Giving back to the community is a great way for new residents to get to know the city and for native Atlantans to expand beyond their comfort zones, too.
In the case of millennials and young professionals, giving time and talent can be the most impactful way to enrich the city and feel like a part of something bigger.
Here are seven great places that offer plenty of feel-good options for the millennial volunteer:
982 Memorial Drive SE, Atlanta. 404-254-5955. wonderroot.org.
Those who love the arts will delight in volunteering at Wonderroot, a community center that provides resources and programs for artists and children looking for an outlet. Sign up to be an occasional volunteer and receive notifications when events are held or the community garden needs some extra love. For those looking to embed themselves in an organization, Wonderroot offers a program for regular volunteers who can commit to a five-and-a-half hour shift each week over a six-month period. Not much of a planner? Stop by the community center any time and pick up a broom or help keep things clean.
2. Trees Atlanta
225 Chester Avenue SE, Atlanta. 404-522-4097. treesatlanta.org.
Help this environment-minded non-profit restore Atlanta's greenery and get some time oudoors in the process. Saturday projects have volunteers meet in a different neighborhood each week to get their hands dirty planting, caring for, and restoring trees and greenery. Sporadic weekday opportunities to prepare for events, assist in education programs and generarally contribute are available, too.
3. Open Hand Atlanta
181 Armour Drive, NE, Atlanta. 404-872-2707. projectopenhand.org.
Open Hand is an organization that delivers meals to those in need, whether they cannot afford proper nutrition or are unable to leave their homes for health reasons. Companies like Good Measure Meals help take care of providing the food, so Open Hand's greatest need is for delivery drivers. Get a group of friends and sign up for a shift — they usually run two to three hours and include 15 to 20 clients — and make a difference while cruising the city.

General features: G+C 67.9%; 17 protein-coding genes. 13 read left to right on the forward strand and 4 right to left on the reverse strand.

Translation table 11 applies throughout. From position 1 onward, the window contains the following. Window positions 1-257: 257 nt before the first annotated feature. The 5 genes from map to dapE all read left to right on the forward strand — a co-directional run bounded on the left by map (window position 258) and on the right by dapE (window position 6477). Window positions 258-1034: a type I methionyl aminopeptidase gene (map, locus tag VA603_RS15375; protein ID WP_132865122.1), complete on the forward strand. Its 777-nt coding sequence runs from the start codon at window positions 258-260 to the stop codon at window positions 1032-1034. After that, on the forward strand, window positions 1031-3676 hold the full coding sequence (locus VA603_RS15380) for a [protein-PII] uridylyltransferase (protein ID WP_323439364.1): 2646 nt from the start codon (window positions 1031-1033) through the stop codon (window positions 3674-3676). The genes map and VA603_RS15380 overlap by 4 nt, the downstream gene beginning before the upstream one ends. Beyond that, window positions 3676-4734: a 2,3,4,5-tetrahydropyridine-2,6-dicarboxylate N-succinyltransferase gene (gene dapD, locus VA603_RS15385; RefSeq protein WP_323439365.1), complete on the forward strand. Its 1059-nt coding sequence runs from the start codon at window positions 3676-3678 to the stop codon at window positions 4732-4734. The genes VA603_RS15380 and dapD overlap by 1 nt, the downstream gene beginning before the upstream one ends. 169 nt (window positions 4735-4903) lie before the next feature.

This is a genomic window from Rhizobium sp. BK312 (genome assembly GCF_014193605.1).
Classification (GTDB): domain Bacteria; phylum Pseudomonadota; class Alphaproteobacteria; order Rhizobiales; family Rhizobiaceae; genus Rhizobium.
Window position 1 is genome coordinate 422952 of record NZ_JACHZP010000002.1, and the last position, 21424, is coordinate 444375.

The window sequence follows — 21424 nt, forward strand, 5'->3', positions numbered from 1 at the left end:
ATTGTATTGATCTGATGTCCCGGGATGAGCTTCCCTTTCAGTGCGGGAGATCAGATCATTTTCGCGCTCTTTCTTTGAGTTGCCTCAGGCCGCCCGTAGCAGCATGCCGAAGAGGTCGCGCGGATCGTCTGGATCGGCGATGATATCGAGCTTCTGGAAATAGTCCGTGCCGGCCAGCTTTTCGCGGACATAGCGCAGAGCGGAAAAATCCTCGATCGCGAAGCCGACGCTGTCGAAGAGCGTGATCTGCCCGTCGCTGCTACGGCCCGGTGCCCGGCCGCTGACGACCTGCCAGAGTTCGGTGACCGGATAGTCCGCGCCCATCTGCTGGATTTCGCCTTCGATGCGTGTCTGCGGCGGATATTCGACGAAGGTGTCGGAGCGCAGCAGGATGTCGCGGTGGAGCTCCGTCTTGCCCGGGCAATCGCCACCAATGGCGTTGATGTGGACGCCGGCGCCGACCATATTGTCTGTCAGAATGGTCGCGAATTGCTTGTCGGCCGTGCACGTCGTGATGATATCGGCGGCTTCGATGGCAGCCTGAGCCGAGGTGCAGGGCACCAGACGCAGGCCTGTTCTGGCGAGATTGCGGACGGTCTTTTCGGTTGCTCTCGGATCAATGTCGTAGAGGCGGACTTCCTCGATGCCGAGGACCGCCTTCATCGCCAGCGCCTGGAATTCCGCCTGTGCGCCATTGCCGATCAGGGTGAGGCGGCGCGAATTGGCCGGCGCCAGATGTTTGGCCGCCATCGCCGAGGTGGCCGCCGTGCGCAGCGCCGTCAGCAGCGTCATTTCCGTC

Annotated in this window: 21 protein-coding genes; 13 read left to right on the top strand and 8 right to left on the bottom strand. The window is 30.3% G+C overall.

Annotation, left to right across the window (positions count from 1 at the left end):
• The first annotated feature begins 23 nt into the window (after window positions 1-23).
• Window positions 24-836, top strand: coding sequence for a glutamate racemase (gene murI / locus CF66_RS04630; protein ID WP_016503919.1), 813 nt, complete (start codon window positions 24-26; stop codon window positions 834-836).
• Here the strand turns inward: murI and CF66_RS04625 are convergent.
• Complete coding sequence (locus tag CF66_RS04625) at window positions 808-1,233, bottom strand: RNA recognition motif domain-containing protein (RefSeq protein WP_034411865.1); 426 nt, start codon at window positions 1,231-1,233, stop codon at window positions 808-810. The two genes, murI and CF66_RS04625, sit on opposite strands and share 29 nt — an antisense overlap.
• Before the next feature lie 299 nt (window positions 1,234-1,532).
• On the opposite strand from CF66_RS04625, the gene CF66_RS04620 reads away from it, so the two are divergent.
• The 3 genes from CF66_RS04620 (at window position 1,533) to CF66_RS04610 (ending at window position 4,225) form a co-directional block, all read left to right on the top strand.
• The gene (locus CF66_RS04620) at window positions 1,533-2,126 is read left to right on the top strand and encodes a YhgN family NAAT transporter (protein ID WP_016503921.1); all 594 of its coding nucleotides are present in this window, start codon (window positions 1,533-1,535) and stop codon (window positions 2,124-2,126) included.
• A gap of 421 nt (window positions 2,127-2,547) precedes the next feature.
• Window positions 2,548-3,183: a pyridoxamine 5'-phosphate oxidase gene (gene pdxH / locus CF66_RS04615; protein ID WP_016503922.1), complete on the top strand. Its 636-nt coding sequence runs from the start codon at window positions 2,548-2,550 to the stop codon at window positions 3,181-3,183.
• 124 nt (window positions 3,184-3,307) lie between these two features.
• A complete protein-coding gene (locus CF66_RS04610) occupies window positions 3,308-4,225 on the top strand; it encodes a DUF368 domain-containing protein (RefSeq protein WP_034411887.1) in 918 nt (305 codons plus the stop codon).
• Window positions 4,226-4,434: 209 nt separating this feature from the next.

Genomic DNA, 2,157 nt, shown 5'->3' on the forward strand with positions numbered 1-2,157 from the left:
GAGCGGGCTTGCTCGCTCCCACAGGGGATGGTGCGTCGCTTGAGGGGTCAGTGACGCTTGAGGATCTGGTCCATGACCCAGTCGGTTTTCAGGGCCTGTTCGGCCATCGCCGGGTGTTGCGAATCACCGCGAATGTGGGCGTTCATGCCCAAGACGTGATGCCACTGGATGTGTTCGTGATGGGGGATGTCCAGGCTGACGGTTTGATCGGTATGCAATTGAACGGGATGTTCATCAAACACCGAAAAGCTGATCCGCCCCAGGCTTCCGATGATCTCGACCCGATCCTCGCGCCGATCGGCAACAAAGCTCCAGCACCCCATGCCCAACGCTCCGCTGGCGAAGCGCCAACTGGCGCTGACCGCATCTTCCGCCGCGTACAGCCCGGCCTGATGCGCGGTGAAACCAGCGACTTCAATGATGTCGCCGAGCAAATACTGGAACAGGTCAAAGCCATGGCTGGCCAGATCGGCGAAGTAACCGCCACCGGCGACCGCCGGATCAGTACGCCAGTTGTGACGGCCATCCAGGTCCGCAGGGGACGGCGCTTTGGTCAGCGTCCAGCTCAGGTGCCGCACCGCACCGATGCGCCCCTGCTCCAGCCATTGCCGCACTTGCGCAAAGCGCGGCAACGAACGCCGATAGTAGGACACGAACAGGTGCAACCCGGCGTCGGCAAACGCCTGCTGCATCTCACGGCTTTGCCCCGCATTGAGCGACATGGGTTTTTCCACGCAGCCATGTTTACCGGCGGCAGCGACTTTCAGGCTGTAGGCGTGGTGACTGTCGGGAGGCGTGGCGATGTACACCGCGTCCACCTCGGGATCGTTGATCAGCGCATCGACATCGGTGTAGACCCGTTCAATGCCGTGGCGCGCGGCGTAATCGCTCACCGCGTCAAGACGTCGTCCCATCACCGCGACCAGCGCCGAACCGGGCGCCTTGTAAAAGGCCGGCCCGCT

4. The Atlanta Beltline
100 Peachtree St. NW #2300, Atlanta. 404-477-3003. beltline.org.
Be a part of the project that's changing the way Atlanta lives by volunteering with the Beltline, whether it's with one-off events like the Beltline 5k or regular shifts as a community office volunteer. As a non-profit, they're always looking for extra hands, and regular listings on HandsOnAtlanta.org are a great way to keep an eye on opportunities.
5. Habitat for Humanity
824 Memorial Drive SE, Atlanta. 404-223-5180. atlantahabitat.org.
One of the city's most well-known and far-reaching non-profit organizations, Habitat for Humanity holds plenty of opportunities for involvement. Join the organization's Young Professionals group for regular "Lunch and Learn" events throughout the year, and join one of three committees furthering efforts in membership/fundraising, service, or social. Meet-ups for the group make this a fun and beneficial opportunity for any young professional looking to get involved in the Atlanta area.
6. Atlanta Friends Junior Committee (Children's Healthcare of Atlanta). 404-785-7303. fjcatlanta.org.
This young professionals organization collects $40 annual dues in exchange for the opportunity to volunteer at select Children's Healthcare of Atlanta events, using the money and the time of its members toward fundraising events, social gatherings and hands-on opportunities to benefit the patients and families at CHOA. Attend one of the monthly socials to become a member or visit the group's website to fill out a form.
7. Boys & Girls Club of Metro Atlanta - Club Blue. 1275 Peachtree Street NE, Suite 500, Atlanta. 404-527-7100. bgcma.org.
This nationally-known organization uses its Club Blue program to engage with young professionals looking to devote their time to good. Coach for a Cause and get to know local youngsters interested in athletics by helping to lead a sports team, or donate money and keep an eye on more opportunities as Boys and Girls Club continues to refine its programs for young professionals.
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